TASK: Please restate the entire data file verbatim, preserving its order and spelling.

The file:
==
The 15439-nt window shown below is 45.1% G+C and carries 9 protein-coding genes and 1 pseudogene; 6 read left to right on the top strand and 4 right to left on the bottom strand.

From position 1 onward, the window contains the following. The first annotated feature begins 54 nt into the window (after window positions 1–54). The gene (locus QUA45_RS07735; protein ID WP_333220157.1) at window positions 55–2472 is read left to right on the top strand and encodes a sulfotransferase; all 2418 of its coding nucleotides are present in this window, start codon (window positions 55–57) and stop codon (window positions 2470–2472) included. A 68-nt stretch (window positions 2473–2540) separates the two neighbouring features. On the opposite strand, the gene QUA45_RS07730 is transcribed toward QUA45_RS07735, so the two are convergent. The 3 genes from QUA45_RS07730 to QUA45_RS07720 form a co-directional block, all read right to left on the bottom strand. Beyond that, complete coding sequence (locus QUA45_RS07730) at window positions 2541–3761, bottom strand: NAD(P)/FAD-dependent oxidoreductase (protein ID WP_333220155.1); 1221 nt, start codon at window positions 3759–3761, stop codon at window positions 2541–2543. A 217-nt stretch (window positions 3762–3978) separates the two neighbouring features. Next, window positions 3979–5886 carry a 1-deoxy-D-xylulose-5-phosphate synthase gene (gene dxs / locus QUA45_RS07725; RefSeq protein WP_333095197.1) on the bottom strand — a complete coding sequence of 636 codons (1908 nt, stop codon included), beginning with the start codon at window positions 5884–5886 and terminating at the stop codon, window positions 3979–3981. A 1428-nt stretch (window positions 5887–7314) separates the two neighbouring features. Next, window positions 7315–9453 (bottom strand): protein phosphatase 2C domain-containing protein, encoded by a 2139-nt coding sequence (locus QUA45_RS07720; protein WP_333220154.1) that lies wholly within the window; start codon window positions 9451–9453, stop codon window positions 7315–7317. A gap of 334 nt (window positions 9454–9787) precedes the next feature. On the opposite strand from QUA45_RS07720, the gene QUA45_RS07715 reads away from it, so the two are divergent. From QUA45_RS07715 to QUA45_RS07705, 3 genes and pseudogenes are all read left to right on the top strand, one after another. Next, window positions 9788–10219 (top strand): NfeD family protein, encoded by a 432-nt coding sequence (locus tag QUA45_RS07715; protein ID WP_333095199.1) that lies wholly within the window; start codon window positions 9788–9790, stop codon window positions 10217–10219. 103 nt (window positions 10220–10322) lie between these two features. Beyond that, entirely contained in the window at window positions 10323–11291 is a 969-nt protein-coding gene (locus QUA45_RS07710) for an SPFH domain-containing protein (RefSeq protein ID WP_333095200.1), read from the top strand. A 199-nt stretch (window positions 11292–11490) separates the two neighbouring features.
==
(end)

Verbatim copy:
The 15439-nt window shown below is 45.1% G+C and carries 9 protein-coding genes and 1 pseudogene; 6 read left to right on the top strand and 4 right to left on the bottom strand.

From position 1 onward, the window contains the following. The first annotated feature begins 54 nt into the window (after window positions 1–54). The gene (locus QUA45_RS07735; protein ID WP_333220157.1) at window positions 55–2472 is read left to right on the top strand and encodes a sulfotransferase; all 2418 of its coding nucleotides are present in this window, start codon (window positions 55–57) and stop codon (window positions 2470–2472) included. A 68-nt stretch (window positions 2473–2540) separates the two neighbouring features. On the opposite strand, the gene QUA45_RS07730 is transcribed toward QUA45_RS07735, so the two are convergent. The 3 genes from QUA45_RS07730 to QUA45_RS07720 form a co-directional block, all read right to left on the bottom strand. Beyond that, complete coding sequence (locus QUA45_RS07730) at window positions 2541–3761, bottom strand: NAD(P)/FAD-dependent oxidoreductase (protein ID WP_333220155.1); 1221 nt, start codon at window positions 3759–3761, stop codon at window positions 2541–2543. A 217-nt stretch (window positions 3762–3978) separates the two neighbouring features. Next, window positions 3979–5886 carry a 1-deoxy-D-xylulose-5-phosphate synthase gene (gene dxs / locus QUA45_RS07725; RefSeq protein WP_333095197.1) on the bottom strand — a complete coding sequence of 636 codons (1908 nt, stop codon included), beginning with the start codon at window positions 5884–5886 and terminating at the stop codon, window positions 3979–3981. A 1428-nt stretch (window positions 5887–7314) separates the two neighbouring features. Next, window positions 7315–9453 (bottom strand): protein phosphatase 2C domain-containing protein, encoded by a 2139-nt coding sequence (locus QUA45_RS07720; protein WP_333220154.1) that lies wholly within the window; start codon window positions 9451–9453, stop codon window positions 7315–7317. A gap of 334 nt (window positions 9454–9787) precedes the next feature. On the opposite strand from QUA45_RS07720, the gene QUA45_RS07715 reads away from it, so the two are divergent. From QUA45_RS07715 to QUA45_RS07705, 3 genes and pseudogenes are all read left to right on the top strand, one after another. Next, window positions 9788–10219 (top strand): NfeD family protein, encoded by a 432-nt coding sequence (locus tag QUA45_RS07715; protein ID WP_333095199.1) that lies wholly within the window; start codon window positions 9788–9790, stop codon window positions 10217–10219. 103 nt (window positions 10220–10322) lie between these two features. Beyond that, entirely contained in the window at window positions 10323–11291 is a 969-nt protein-coding gene (locus QUA45_RS07710) for an SPFH domain-containing protein (RefSeq protein ID WP_333095200.1), read from the top strand. A 199-nt stretch (window positions 11292–11490) separates the two neighbouring features.